The once tall, strong man had given all he was, and now would fall over and over again, only to get up weaker and weaker each time. The pair finally made it to an old junk yard, full of trash and unwanted items.

The Rag man went to the top of the hill, then laid out all his old rags, and laid his head upon them. Then, he closed his eyes and died. The adolescent boy felt his heart break.

The Rag man represented the hope! He gave all he had for anyone who asked it. Now, he is dead. Is the Rag man is dead, then so is the hope in this world. The young man cried, collapsing to the ground.

Then, he slept. Through Friday, and Saturday, but on Sunday he was awoken. A bright light shined in his eyes, forcing them to open. Once his eyes adjusted, he was able to see what created such luminous.

It was the Rag man! There he stood, in perfect health. No blood, no tears, and fully limbed. The boy felt tears come to his eyes, and he knew what he had to do.

Slowly, he walked up to the Rag man.

"Rags. Old rags for new," he croaked, voice full of longing.

And the Rag man smiled, looking at him with eyes full of compassion and love.

Then he took the boy's old rags and gave him pristine, white, pure, new ones.

This has always been one of my favorite stories, and in the car, I couldn't help but think of it. That's the way a king should be. It shouldn't matter who the person is, if they're one of your people you should love them. I looked again over at Maddox. What kind of King would he be? Would he be kind like the rag man? Or a dictator? I turned back around to my window. I guess I don't know him well enough to say. Even though, he did force me here, he has shown me every kindness imaginable. When the car pulled up to a stop, I waited for my door to be opened to step out. The sight awaiting was baffling.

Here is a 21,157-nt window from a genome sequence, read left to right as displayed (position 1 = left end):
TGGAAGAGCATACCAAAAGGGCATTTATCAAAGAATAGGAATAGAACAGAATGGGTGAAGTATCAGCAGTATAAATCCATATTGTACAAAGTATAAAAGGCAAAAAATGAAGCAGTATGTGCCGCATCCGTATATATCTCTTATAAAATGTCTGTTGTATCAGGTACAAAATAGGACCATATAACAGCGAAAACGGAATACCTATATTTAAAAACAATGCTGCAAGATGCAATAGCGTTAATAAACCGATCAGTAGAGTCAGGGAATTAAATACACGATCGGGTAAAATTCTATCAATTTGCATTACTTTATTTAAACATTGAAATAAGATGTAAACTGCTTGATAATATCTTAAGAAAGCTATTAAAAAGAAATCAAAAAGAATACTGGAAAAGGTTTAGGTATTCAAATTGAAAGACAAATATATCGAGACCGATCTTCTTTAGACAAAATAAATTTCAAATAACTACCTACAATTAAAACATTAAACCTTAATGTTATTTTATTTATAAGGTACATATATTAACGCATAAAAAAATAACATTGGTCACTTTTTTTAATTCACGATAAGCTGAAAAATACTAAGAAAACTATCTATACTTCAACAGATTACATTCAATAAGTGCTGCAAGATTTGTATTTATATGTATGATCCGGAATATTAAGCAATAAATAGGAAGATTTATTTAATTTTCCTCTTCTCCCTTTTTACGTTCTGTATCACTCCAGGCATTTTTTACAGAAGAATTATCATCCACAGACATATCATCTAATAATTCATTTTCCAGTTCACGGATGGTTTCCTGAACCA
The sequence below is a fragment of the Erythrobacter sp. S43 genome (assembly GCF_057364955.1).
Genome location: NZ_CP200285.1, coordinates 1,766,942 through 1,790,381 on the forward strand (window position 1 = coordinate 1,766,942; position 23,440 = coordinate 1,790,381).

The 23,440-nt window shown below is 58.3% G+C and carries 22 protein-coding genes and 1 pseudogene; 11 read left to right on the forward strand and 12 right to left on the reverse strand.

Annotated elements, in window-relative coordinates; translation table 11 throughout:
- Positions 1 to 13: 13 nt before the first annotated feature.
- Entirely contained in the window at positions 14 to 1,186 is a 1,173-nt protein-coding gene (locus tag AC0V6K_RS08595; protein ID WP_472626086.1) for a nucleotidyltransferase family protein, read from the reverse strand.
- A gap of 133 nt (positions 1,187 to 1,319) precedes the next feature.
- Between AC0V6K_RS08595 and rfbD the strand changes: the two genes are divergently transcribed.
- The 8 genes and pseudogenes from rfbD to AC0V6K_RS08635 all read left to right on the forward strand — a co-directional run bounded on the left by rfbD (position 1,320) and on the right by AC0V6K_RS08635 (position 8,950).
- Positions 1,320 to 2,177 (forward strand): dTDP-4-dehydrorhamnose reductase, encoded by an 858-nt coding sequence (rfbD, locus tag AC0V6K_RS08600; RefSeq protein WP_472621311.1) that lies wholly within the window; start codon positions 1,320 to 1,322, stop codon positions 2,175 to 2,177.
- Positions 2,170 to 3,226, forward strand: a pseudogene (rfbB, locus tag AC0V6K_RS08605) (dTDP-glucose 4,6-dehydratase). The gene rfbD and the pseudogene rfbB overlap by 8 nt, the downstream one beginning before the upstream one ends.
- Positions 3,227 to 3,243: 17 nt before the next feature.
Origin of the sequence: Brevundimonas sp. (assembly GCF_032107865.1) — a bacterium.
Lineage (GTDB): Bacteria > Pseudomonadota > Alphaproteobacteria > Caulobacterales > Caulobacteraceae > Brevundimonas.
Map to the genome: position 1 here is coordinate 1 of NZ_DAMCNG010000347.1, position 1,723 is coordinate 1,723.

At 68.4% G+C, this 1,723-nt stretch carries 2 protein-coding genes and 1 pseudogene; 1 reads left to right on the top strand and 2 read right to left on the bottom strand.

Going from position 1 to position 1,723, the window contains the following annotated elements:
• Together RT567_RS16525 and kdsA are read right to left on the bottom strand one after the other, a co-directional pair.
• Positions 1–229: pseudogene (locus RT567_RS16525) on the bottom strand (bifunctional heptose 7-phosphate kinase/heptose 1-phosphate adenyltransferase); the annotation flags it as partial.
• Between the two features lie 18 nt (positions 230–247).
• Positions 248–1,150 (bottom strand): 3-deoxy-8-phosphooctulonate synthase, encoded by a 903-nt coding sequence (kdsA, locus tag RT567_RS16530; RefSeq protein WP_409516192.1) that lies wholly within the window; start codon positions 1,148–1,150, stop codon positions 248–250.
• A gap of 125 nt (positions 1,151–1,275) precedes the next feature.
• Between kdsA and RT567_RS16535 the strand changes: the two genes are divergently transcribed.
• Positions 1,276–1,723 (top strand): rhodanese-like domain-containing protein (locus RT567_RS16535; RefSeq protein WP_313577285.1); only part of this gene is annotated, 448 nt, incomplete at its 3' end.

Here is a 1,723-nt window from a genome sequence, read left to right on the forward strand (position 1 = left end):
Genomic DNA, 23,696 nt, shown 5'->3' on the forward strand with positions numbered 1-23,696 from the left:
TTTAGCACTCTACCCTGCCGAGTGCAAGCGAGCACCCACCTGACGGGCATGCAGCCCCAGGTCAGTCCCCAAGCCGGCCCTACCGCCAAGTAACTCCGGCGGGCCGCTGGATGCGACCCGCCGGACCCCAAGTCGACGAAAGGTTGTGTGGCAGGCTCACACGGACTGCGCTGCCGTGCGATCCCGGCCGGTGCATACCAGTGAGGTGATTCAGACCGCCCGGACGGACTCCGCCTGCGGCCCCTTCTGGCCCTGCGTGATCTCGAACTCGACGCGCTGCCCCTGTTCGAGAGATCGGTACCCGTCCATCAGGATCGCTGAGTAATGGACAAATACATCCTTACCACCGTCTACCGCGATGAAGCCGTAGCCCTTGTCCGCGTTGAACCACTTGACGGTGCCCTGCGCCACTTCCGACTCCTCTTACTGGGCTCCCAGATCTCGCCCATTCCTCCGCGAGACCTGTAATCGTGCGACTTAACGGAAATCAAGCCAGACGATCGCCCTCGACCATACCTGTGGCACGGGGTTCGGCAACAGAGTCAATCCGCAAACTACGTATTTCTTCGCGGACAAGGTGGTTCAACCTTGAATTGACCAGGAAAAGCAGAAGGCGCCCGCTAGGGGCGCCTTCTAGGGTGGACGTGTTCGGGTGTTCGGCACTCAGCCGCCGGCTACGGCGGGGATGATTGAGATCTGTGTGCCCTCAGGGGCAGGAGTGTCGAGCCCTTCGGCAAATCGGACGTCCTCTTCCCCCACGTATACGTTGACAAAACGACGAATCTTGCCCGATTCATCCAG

"Welcome to The Orphanage of Laban. This is where kids whose parents die or disease or war go," Maddox said, then smiled as dozens of kids burst out the brick building.
"Prince!" They cried, running to them. I watched, shocked as they all crowded him with happy faces.
"Hello munchkins. I brought your goodies," he grinned. They cheered. He then pulled a few back packs from the trunk. He started handing out teddy bears, candy and clothes. It was the first time I had ever saw this side of him. It made me have hope. It warned me inside as well, to see him actually go out of his way for these kids.
Maybe he isn't so bad. Maybe he'll change our world. A voice inside me thought. I blanched, then cleared my mind. I looked around and noticed a lot of the kids staring at me.
"Prince?" Asked a little girl.
"Whose the pretty lady?"

Maddox laughed.
"This everyone," he began
"Is Rebecca White. One day, she may be my bride," he smiled. The kids all cheered and I blushed. Wife? This man is crazy. But still, being married to someone like this wouldn't be so bad. There are much worse of fates. After that, I grabbed some toys and assisted Maddox with handing them out. Maybe I could give him a chance.

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Hey guys! Just a little present for you guys, thought I'd make the chappie a bit longer than usual.

Just an FYI, the Rag Man is a story I didn't create. Someone else did, but I just love the story too much, so I decided to add it in.

Comment, like vote! Love you guys!